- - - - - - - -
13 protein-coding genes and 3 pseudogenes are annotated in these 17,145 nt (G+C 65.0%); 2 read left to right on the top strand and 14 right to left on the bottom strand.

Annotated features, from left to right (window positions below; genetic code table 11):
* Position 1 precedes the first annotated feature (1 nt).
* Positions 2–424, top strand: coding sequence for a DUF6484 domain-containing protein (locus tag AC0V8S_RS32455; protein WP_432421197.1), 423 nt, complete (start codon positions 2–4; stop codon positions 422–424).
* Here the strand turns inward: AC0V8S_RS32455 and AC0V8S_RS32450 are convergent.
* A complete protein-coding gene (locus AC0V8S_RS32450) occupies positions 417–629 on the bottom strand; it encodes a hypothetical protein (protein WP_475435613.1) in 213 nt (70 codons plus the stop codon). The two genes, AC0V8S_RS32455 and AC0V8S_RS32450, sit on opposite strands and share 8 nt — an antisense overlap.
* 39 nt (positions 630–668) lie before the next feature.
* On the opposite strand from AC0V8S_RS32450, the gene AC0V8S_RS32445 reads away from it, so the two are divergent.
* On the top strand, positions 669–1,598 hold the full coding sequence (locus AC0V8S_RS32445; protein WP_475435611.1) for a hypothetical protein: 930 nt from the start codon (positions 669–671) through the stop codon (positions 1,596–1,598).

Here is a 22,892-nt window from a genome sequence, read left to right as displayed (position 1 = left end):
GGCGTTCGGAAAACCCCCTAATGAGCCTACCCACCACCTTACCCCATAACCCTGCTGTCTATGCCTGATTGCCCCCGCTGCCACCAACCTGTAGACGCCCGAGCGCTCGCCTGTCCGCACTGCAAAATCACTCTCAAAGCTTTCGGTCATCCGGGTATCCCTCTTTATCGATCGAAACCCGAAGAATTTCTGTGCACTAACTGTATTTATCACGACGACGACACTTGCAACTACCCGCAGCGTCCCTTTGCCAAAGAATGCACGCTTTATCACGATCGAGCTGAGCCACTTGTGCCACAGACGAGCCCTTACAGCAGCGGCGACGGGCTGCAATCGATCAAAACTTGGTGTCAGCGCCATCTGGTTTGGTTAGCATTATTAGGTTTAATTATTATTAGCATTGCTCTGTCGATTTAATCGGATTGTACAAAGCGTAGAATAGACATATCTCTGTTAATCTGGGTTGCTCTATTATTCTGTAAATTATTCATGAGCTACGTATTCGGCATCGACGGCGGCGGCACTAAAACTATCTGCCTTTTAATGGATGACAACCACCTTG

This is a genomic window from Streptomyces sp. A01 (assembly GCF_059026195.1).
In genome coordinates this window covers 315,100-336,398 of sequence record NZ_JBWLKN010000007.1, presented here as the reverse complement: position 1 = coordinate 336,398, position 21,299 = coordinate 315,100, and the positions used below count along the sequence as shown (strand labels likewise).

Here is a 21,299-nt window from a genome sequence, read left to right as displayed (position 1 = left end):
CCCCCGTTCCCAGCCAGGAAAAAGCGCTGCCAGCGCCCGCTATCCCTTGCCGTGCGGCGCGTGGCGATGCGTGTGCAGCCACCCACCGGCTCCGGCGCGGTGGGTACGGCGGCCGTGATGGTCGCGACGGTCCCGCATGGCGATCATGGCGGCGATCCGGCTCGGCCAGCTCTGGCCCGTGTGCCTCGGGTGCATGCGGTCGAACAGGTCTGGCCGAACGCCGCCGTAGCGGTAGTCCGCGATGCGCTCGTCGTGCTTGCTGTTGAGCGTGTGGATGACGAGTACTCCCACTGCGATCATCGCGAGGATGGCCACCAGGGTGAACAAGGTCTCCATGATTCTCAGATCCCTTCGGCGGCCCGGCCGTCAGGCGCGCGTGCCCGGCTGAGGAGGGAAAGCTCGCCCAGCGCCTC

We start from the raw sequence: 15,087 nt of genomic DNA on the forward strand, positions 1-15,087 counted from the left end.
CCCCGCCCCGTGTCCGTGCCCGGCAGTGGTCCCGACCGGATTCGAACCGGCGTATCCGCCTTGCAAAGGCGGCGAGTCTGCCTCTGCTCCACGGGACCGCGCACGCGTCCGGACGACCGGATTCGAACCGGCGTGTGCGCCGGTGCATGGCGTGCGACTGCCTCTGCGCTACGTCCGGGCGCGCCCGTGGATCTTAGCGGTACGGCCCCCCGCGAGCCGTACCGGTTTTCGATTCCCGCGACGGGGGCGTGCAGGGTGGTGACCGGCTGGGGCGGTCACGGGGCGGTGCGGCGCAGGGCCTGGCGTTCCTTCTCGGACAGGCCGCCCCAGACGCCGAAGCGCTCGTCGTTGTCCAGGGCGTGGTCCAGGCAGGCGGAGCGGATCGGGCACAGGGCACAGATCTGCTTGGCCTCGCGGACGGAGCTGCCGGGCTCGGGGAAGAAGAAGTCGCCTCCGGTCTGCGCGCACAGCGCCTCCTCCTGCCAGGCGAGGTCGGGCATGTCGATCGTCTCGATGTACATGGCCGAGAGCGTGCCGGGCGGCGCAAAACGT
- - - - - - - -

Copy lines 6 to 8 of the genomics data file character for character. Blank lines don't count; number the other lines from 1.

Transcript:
* A complete protein-coding gene (locus AC0V8S_RS32450) occupies positions 417–629 on the bottom strand; it encodes a hypothetical protein (protein WP_475435613.1) in 213 nt (70 codons plus the stop codon). The two genes, AC0V8S_RS32455 and AC0V8S_RS32450, sit on opposite strands and share 8 nt — an antisense overlap.
* 39 nt (positions 630–668) lie before the next feature.
* On the opposite strand from AC0V8S_RS32450, the gene AC0V8S_RS32445 reads away from it, so the two are divergent.